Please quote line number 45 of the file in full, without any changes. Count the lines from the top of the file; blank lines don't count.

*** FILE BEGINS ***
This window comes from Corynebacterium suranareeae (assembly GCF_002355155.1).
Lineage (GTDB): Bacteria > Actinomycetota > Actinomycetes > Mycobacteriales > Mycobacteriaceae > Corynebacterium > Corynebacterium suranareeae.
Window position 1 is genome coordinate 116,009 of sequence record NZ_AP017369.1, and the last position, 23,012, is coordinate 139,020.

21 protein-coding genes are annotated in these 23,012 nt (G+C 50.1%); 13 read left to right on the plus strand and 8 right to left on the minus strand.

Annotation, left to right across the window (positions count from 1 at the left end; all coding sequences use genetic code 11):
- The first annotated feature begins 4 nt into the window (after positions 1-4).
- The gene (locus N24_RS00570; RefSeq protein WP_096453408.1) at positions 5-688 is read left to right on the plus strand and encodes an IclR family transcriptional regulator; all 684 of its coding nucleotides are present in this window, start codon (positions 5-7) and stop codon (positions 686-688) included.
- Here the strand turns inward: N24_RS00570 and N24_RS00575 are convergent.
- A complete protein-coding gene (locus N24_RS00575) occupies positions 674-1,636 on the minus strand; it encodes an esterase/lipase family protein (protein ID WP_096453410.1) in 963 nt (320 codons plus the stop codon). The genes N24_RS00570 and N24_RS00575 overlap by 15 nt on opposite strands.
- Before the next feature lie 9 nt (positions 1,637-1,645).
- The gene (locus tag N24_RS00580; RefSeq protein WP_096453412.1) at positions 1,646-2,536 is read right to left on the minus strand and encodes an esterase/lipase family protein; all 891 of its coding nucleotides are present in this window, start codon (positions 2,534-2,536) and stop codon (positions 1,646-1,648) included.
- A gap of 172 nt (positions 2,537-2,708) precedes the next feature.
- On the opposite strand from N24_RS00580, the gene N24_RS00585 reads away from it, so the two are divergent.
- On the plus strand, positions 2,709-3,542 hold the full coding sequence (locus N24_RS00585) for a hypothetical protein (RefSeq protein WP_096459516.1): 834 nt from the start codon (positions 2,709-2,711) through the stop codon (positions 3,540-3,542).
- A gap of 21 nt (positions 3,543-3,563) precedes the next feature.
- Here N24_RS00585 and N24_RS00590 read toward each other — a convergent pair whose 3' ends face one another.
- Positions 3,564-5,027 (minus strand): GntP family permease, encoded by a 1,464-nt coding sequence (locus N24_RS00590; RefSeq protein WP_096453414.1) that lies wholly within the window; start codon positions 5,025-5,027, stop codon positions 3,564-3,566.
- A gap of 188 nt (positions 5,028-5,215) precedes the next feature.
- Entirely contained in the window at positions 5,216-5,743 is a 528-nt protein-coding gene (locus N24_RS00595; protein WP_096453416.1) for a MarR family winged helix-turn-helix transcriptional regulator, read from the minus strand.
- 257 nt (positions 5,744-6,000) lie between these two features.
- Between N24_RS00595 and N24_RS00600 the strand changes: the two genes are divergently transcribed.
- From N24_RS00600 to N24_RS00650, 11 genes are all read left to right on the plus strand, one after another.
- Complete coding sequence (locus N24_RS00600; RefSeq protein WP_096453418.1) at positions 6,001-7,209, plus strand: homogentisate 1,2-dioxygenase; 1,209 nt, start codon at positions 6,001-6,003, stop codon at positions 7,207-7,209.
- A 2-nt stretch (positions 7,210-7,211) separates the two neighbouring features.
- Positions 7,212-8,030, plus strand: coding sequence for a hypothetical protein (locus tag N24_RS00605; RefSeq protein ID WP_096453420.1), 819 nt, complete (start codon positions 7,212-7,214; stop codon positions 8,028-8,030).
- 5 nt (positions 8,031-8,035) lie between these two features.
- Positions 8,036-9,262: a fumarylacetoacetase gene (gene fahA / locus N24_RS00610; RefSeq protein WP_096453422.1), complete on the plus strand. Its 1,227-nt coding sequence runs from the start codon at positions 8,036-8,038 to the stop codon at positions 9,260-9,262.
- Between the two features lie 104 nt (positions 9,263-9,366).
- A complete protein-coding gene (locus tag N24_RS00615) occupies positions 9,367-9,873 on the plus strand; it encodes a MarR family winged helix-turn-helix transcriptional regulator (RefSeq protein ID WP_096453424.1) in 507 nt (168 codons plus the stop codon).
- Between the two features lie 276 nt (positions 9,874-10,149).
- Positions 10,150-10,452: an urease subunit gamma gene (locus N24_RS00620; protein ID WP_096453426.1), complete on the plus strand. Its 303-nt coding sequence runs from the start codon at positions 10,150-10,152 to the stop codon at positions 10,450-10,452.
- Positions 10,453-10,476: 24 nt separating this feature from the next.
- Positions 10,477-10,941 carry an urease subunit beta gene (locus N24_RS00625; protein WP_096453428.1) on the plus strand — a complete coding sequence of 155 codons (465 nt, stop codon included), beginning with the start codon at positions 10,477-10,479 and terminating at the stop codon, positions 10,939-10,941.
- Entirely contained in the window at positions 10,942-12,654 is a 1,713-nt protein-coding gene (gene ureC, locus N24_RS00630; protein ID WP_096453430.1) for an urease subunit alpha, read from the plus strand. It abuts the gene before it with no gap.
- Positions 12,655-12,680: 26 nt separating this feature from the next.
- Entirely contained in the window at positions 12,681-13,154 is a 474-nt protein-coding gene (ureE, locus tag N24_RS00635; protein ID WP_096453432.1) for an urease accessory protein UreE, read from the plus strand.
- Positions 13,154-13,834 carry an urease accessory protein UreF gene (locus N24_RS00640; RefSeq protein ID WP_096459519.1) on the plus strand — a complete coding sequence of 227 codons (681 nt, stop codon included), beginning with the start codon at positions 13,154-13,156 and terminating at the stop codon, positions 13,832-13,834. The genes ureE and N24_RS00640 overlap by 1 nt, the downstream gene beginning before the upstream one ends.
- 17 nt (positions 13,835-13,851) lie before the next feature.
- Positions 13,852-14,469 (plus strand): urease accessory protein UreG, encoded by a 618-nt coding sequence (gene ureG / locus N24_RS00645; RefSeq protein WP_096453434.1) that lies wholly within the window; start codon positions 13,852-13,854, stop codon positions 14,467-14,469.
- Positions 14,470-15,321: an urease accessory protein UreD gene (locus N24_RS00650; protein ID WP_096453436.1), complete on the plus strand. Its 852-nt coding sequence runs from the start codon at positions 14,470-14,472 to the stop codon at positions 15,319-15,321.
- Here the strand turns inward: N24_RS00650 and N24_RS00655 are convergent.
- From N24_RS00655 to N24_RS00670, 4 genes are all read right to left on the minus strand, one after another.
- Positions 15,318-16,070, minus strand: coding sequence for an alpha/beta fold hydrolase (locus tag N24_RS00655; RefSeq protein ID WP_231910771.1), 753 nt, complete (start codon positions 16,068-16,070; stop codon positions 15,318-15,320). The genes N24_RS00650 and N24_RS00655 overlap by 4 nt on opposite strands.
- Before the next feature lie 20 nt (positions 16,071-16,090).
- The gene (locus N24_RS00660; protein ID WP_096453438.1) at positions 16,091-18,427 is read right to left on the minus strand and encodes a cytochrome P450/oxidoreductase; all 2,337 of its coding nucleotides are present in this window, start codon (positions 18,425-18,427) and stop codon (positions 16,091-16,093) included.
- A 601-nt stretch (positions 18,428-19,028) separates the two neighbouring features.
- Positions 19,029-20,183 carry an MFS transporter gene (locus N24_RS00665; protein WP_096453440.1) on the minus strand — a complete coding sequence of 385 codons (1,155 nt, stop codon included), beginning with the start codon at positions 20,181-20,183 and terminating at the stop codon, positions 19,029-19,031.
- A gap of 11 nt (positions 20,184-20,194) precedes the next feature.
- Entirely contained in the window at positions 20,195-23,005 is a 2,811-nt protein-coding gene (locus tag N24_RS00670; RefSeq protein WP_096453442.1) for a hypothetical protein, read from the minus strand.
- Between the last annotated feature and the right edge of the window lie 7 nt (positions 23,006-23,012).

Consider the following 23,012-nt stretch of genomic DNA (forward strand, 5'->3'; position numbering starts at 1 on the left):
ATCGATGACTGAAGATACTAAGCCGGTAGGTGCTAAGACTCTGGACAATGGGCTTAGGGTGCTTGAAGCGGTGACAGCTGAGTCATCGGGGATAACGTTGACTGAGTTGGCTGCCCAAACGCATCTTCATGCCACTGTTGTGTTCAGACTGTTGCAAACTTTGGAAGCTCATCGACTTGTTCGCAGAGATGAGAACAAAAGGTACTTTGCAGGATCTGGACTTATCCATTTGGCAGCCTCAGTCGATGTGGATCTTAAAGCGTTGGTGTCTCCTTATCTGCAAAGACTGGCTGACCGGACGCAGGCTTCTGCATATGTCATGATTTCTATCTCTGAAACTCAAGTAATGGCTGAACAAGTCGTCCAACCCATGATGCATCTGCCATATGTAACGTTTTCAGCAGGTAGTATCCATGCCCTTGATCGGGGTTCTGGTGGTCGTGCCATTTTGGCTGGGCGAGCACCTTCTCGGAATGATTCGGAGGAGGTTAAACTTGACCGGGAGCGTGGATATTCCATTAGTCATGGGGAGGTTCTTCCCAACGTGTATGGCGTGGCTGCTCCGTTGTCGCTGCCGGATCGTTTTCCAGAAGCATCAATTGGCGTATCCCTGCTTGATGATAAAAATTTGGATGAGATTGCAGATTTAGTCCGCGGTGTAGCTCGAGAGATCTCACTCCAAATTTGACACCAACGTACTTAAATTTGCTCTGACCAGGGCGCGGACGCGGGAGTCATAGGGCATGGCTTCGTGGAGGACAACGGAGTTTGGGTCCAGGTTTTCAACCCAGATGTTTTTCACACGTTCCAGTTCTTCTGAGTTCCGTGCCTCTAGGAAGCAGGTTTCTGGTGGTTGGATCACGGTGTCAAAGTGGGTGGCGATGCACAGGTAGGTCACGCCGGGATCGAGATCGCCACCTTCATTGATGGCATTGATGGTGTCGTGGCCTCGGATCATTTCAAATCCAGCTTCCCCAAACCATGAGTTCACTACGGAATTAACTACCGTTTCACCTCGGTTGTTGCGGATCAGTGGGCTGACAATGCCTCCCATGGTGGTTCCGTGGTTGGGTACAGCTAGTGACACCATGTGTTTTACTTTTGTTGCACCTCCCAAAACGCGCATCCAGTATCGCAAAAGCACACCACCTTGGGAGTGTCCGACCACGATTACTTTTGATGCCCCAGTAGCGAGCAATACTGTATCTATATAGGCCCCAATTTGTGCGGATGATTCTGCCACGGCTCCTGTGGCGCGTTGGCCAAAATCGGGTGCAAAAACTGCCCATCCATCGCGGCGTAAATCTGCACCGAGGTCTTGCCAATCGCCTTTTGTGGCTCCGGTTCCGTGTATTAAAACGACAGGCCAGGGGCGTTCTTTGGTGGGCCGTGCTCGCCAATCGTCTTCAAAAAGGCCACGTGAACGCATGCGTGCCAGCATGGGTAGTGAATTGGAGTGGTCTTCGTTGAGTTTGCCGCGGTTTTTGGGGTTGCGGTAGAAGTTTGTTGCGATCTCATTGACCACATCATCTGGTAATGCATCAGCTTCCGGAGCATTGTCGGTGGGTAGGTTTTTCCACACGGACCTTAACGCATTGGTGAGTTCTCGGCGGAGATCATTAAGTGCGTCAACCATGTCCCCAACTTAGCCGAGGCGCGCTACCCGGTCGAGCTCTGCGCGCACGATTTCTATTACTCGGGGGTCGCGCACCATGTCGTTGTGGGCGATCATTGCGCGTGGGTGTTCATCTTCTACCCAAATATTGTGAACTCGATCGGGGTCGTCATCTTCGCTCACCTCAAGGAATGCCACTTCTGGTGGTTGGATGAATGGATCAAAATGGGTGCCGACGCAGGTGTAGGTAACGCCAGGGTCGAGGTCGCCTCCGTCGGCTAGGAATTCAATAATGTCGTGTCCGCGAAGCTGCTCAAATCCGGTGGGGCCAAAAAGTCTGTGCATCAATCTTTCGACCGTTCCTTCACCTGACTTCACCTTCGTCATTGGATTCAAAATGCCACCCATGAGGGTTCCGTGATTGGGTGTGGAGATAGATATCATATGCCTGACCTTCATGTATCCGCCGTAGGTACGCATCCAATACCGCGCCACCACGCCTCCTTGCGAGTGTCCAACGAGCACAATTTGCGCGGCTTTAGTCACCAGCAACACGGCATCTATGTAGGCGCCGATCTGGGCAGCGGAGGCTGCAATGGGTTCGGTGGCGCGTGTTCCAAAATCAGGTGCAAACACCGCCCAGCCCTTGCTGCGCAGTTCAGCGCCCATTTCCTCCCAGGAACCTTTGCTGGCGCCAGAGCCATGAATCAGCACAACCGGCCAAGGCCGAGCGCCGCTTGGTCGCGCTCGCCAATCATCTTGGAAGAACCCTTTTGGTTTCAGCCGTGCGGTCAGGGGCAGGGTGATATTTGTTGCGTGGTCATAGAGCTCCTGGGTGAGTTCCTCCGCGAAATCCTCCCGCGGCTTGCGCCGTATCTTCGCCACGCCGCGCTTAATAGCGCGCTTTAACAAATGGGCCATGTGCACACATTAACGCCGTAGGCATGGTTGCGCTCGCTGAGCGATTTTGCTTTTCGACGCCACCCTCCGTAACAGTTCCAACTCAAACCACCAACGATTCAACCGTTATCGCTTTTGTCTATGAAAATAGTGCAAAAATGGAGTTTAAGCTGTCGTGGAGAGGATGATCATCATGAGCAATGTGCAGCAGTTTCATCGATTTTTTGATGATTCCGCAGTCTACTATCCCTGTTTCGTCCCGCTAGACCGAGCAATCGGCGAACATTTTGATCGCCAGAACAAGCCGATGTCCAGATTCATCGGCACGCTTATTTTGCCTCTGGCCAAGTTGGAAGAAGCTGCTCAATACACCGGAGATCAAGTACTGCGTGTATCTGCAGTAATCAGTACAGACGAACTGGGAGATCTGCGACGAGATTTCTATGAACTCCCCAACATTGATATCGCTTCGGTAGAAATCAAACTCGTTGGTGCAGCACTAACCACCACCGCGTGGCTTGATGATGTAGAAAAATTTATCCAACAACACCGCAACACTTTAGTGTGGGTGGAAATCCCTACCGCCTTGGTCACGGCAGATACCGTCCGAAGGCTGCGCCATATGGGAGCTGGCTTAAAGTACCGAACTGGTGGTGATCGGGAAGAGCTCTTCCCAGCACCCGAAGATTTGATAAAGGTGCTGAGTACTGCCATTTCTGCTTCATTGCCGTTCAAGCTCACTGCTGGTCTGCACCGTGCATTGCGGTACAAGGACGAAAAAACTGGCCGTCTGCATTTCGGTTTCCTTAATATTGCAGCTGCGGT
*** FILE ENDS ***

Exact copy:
- The gene (locus N24_RS00660; protein ID WP_096453438.1) at positions 16,091-18,427 is read right to left on the minus strand and encodes a cytochrome P450/oxidoreductase; all 2,337 of its coding nucleotides are present in this window, start codon (positions 18,425-18,427) and stop codon (positions 16,091-16,093) included.